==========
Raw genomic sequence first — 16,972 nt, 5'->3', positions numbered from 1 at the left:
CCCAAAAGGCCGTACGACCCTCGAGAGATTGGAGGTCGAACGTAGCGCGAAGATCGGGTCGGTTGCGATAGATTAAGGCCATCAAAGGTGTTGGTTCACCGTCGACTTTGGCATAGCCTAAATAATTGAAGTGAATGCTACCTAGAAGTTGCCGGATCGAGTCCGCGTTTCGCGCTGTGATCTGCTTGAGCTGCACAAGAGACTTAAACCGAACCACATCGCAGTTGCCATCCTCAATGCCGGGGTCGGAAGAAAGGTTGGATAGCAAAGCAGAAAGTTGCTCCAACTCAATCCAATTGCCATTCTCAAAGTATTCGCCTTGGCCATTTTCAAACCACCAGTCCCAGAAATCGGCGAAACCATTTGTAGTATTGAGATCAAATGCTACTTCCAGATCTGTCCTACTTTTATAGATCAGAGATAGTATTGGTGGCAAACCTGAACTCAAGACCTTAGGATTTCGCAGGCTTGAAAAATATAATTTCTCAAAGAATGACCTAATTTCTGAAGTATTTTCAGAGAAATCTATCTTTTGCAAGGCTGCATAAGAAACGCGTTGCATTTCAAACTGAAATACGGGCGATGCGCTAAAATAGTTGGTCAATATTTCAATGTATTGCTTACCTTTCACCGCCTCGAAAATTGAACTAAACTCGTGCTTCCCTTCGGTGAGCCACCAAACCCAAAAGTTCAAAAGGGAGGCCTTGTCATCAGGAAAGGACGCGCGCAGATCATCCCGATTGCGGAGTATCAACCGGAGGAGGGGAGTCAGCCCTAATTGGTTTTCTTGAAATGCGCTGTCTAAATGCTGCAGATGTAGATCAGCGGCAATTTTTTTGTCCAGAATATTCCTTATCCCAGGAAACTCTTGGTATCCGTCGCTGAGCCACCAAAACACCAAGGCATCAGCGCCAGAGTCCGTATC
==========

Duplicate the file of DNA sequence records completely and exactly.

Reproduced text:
Raw genomic sequence first — 16,972 nt, 5'->3', positions numbered from 1 at the left:
CCCAAAAGGCCGTACGACCCTCGAGAGATTGGAGGTCGAACGTAGCGCGAAGATCGGGTCGGTTGCGATAGATTAAGGCCATCAAAGGTGTTGGTTCACCGTCGACTTTGGCATAGCCTAAATAATTGAAGTGAATGCTACCTAGAAGTTGCCGGATCGAGTCCGCGTTTCGCGCTGTGATCTGCTTGAGCTGCACAAGAGACTTAAACCGAACCACATCGCAGTTGCCATCCTCAATGCCGGGGTCGGAAGAAAGGTTGGATAGCAAAGCAGAAAGTTGCTCCAACTCAATCCAATTGCCATTCTCAAAGTATTCGCCTTGGCCATTTTCAAACCACCAGTCCCAGAAATCGGCGAAACCATTTGTAGTATTGAGATCAAATGCTACTTCCAGATCTGTCCTACTTTTATAGATCAGAGATAGTATTGGTGGCAAACCTGAACTCAAGACCTTAGGATTTCGCAGGCTTGAAAAATATAATTTCTCAAAGAATGACCTAATTTCTGAAGTATTTTCAGAGAAATCTATCTTTTGCAAGGCTGCATAAGAAACGCGTTGCATTTCAAACTGAAATACGGGCGATGCGCTAAAATAGTTGGTCAATATTTCAATGTATTGCTTACCTTTCACCGCCTCGAAAATTGAACTAAACTCGTGCTTCCCTTCGGTGAGCCACCAAACCCAAAAGTTCAAAAGGGAGGCCTTGTCATCAGGAAAGGACGCGCGCAGATCATCCCGATTGCGGAGTATCAACCGGAGGAGGGGAGTCAGCCCTAATTGGTTTTCTTGAAATGCGCTGTCTAAATGCTGCAGATGTAGATCAGCGGCAATTTTTTTGTCCAGAATATTCCTTATCCCAGGAAACTCTTGGTATCCGTCGCTGAGCCACCAAAACACCAAGGCATCAGCGCCAGAGTCCGTATC